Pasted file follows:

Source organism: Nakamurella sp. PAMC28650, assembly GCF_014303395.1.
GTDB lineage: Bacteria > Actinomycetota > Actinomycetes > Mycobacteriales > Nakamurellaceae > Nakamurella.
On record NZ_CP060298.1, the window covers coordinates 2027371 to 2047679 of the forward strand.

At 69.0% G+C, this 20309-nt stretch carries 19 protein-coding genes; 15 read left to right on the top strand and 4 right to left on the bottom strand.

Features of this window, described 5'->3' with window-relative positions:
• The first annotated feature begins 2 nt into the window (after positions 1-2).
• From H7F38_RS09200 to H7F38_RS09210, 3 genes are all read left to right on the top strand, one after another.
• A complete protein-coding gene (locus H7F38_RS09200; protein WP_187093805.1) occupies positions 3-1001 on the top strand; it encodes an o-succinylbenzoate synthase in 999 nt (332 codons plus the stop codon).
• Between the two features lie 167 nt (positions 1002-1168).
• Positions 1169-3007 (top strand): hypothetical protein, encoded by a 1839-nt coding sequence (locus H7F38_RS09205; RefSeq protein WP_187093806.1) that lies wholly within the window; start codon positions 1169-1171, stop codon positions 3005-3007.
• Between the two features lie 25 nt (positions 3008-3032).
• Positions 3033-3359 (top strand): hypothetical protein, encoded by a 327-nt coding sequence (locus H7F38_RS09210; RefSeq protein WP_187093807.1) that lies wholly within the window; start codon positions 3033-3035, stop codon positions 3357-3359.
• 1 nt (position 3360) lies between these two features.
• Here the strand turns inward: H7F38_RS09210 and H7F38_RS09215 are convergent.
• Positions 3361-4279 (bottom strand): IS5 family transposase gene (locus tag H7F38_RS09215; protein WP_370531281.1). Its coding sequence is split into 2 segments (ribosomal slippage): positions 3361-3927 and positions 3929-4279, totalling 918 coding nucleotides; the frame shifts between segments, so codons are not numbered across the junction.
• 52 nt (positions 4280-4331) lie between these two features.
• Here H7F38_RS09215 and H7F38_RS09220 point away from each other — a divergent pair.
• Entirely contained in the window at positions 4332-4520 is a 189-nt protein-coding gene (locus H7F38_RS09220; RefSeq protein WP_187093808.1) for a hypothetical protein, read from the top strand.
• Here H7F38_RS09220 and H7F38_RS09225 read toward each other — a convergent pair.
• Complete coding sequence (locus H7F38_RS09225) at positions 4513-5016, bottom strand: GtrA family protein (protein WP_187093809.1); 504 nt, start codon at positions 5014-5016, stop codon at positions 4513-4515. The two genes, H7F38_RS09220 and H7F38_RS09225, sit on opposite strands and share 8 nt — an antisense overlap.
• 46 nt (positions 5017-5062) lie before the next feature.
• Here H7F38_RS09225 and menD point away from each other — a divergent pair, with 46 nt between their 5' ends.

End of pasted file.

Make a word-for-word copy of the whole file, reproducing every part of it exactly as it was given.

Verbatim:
Source organism: Nakamurella sp. PAMC28650, assembly GCF_014303395.1.
GTDB lineage: Bacteria > Actinomycetota > Actinomycetes > Mycobacteriales > Nakamurellaceae > Nakamurella.
On record NZ_CP060298.1, the window covers coordinates 2027371 to 2047679 of the forward strand.

At 69.0% G+C, this 20309-nt stretch carries 19 protein-coding genes; 15 read left to right on the top strand and 4 right to left on the bottom strand.

Features of this window, described 5'->3' with window-relative positions:
• The first annotated feature begins 2 nt into the window (after positions 1-2).
• From H7F38_RS09200 to H7F38_RS09210, 3 genes are all read left to right on the top strand, one after another.
• A complete protein-coding gene (locus H7F38_RS09200; protein WP_187093805.1) occupies positions 3-1001 on the top strand; it encodes an o-succinylbenzoate synthase in 999 nt (332 codons plus the stop codon).
• Between the two features lie 167 nt (positions 1002-1168).
• Positions 1169-3007 (top strand): hypothetical protein, encoded by a 1839-nt coding sequence (locus H7F38_RS09205; RefSeq protein WP_187093806.1) that lies wholly within the window; start codon positions 1169-1171, stop codon positions 3005-3007.
• Between the two features lie 25 nt (positions 3008-3032).
• Positions 3033-3359 (top strand): hypothetical protein, encoded by a 327-nt coding sequence (locus H7F38_RS09210; RefSeq protein WP_187093807.1) that lies wholly within the window; start codon positions 3033-3035, stop codon positions 3357-3359.
• 1 nt (position 3360) lies between these two features.
• Here the strand turns inward: H7F38_RS09210 and H7F38_RS09215 are convergent.
• Positions 3361-4279 (bottom strand): IS5 family transposase gene (locus tag H7F38_RS09215; protein WP_370531281.1). Its coding sequence is split into 2 segments (ribosomal slippage): positions 3361-3927 and positions 3929-4279, totalling 918 coding nucleotides; the frame shifts between segments, so codons are not numbered across the junction.
• 52 nt (positions 4280-4331) lie between these two features.
• Here H7F38_RS09215 and H7F38_RS09220 point away from each other — a divergent pair.
• Entirely contained in the window at positions 4332-4520 is a 189-nt protein-coding gene (locus H7F38_RS09220; RefSeq protein WP_187093808.1) for a hypothetical protein, read from the top strand.
• Here H7F38_RS09220 and H7F38_RS09225 read toward each other — a convergent pair.
• Complete coding sequence (locus H7F38_RS09225) at positions 4513-5016, bottom strand: GtrA family protein (protein WP_187093809.1); 504 nt, start codon at positions 5014-5016, stop codon at positions 4513-4515. The two genes, H7F38_RS09220 and H7F38_RS09225, sit on opposite strands and share 8 nt — an antisense overlap.
• 46 nt (positions 5017-5062) lie before the next feature.
• Here H7F38_RS09225 and menD point away from each other — a divergent pair, with 46 nt between their 5' ends.